Art consumers

As a consumer, you are empowered.

Even when you purchase a ticket to a concert, art exhibition or literary event, it is quite possible that your money is not being channelled back to the artist.

So you should demand fair play from event organisers and other commissioners of art. The Fair Art Manifesto’s “We Pay Artists” logo communicates that the art event or commissioner is committed to fair remuneration practices.

This campaign website includes examples of fair players. If you know of other exemplary commissioners of art, let us know by contacting the campaign team (reiluntaiteenmanifesti@taike.fi) or ask your favourite cultural event to join the campaign. You can also recommend the campaign on social media using the hashtags #reiluntaiteenmanifesti and #rahallasaa.

Why?

Art experiences are often offered to audiences completely free of charge, which is great in terms of accessibility. However, you are still entitled to ask how it is possible for the event to be free of charge – was the artist unpaid?

Artists are entitled to earn a livelihood through their artistic work. Paying artists fair remuneration for their work ensures thriving, high-quality and diverse art.

Audiences get to see only a tiny portion of all the artistic work that goes into the finished product. It can take years to write a book or create enough paintings to fill an exhibition. Even a short half-hour concert demands long periods of practice, not to mention all the work that went into composing and arranging the music and writing the lyrics. When preparing an exhibition or performance, the artist often pays other professionals for their work and services – such as costume designers and technical suppliers.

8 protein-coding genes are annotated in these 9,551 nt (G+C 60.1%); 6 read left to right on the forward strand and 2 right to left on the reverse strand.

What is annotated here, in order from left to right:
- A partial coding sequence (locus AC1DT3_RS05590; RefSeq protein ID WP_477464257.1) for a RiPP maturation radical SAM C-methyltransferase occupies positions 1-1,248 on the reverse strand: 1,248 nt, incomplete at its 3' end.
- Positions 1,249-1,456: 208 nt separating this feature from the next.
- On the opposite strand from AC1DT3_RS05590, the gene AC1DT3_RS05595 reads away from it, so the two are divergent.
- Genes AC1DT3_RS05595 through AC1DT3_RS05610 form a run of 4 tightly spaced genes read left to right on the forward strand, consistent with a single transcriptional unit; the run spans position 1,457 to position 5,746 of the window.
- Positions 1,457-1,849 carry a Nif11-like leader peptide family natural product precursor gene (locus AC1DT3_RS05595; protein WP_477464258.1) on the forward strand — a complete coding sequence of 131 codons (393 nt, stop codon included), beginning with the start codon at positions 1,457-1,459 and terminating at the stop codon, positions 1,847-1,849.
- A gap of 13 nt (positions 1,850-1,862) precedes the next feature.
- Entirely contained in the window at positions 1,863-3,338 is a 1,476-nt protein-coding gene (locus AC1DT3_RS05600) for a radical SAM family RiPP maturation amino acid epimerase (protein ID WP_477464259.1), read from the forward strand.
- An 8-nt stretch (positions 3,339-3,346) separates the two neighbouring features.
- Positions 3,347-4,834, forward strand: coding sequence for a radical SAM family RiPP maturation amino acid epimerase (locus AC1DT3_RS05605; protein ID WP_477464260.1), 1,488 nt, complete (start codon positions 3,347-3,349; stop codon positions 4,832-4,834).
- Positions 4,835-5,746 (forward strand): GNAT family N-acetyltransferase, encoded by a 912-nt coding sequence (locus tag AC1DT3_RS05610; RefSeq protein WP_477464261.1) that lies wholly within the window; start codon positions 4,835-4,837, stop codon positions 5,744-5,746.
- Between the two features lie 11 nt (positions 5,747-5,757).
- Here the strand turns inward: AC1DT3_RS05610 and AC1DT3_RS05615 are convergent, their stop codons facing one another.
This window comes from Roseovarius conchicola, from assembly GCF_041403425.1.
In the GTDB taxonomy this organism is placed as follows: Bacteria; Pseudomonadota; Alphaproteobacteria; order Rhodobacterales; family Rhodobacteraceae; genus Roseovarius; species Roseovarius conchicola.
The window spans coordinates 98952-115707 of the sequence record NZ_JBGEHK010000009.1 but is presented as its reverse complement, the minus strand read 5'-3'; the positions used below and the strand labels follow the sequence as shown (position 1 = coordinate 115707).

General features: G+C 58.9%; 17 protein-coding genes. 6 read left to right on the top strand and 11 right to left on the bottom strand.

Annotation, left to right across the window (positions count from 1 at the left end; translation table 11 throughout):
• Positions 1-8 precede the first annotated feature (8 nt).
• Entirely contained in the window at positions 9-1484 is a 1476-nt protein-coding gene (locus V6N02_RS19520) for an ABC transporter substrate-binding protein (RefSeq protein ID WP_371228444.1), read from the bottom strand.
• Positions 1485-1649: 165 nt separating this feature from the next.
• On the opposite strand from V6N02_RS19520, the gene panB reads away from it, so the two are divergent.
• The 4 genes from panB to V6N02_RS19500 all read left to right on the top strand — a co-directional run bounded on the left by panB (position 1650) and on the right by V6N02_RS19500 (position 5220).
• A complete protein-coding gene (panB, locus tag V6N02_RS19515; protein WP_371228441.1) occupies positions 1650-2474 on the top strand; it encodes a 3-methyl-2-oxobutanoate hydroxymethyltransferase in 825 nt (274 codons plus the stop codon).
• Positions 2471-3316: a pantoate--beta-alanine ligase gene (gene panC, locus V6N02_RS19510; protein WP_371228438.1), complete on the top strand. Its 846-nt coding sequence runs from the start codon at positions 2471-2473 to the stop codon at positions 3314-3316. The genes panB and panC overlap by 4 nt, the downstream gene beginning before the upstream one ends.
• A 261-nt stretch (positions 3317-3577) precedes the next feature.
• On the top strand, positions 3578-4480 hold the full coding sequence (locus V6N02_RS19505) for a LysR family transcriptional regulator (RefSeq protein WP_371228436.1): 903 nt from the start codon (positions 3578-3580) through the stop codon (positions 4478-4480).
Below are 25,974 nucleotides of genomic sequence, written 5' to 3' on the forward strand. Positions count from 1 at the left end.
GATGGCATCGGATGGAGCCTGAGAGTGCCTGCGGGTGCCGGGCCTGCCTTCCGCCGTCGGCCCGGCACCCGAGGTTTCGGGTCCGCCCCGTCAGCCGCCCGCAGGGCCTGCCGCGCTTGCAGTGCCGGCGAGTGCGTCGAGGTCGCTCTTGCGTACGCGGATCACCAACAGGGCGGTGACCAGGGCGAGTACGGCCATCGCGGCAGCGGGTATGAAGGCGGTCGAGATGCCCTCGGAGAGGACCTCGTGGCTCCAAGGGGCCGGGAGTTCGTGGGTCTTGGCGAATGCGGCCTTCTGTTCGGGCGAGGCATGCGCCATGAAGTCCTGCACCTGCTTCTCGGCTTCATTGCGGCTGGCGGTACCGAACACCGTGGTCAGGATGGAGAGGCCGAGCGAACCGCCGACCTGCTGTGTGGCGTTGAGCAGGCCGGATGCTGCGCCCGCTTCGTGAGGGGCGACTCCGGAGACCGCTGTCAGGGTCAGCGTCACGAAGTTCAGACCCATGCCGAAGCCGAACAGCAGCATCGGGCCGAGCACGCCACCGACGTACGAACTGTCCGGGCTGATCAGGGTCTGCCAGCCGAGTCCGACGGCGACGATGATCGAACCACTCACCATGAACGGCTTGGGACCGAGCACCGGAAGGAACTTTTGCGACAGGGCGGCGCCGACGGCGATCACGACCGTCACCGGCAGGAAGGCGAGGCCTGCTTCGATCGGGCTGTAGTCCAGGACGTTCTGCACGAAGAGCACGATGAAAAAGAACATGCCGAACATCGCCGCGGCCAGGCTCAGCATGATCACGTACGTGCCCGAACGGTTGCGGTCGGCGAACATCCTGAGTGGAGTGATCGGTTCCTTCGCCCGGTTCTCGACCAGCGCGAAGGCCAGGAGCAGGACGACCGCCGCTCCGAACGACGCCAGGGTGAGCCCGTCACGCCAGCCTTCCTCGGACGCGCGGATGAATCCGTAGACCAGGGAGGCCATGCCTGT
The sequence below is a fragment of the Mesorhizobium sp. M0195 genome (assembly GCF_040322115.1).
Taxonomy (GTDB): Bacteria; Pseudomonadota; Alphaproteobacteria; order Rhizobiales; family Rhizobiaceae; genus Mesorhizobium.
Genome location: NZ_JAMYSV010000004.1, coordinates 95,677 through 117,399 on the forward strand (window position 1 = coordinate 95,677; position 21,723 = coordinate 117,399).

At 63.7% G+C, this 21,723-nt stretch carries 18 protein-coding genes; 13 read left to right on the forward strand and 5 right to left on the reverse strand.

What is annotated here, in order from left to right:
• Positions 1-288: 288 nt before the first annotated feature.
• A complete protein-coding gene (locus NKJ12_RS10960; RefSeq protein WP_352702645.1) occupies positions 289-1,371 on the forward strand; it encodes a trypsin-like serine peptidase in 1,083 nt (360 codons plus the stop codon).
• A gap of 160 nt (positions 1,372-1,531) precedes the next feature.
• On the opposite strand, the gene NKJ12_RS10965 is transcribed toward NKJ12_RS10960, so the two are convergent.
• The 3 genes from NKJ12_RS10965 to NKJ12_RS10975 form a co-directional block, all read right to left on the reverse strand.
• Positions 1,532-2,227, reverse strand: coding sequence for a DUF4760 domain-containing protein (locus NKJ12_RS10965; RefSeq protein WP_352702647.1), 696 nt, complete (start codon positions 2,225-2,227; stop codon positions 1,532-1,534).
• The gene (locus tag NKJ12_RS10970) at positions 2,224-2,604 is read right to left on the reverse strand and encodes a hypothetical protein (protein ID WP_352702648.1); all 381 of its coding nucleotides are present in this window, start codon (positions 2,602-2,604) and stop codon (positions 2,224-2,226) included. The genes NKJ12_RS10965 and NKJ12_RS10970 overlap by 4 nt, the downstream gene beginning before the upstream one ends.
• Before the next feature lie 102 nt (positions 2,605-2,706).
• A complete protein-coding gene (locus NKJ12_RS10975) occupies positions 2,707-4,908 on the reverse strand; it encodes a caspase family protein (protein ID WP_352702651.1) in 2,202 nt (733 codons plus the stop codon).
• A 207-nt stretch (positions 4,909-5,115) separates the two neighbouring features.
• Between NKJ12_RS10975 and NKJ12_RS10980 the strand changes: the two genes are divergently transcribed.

Artists often earn their livelihoods from multiple sources. Some artforms completely lack employment relationships, collective agreements and minimum wage requirements. Artists often occupy the space between entrepreneurship and paid employment, working instead as freelancers and self-employed people who can easily fall through society’s safety net.

Competition in the arts is intense, and artists have a desperate need to get their foot in the door. This is why they often content themselves with inadequate remuneration. Consumers should be aware that the visibility that is so often offered to artists cannot be converted into pay, even for the most distinguished artists, as long as the structures that enable unpaid work are maintained.

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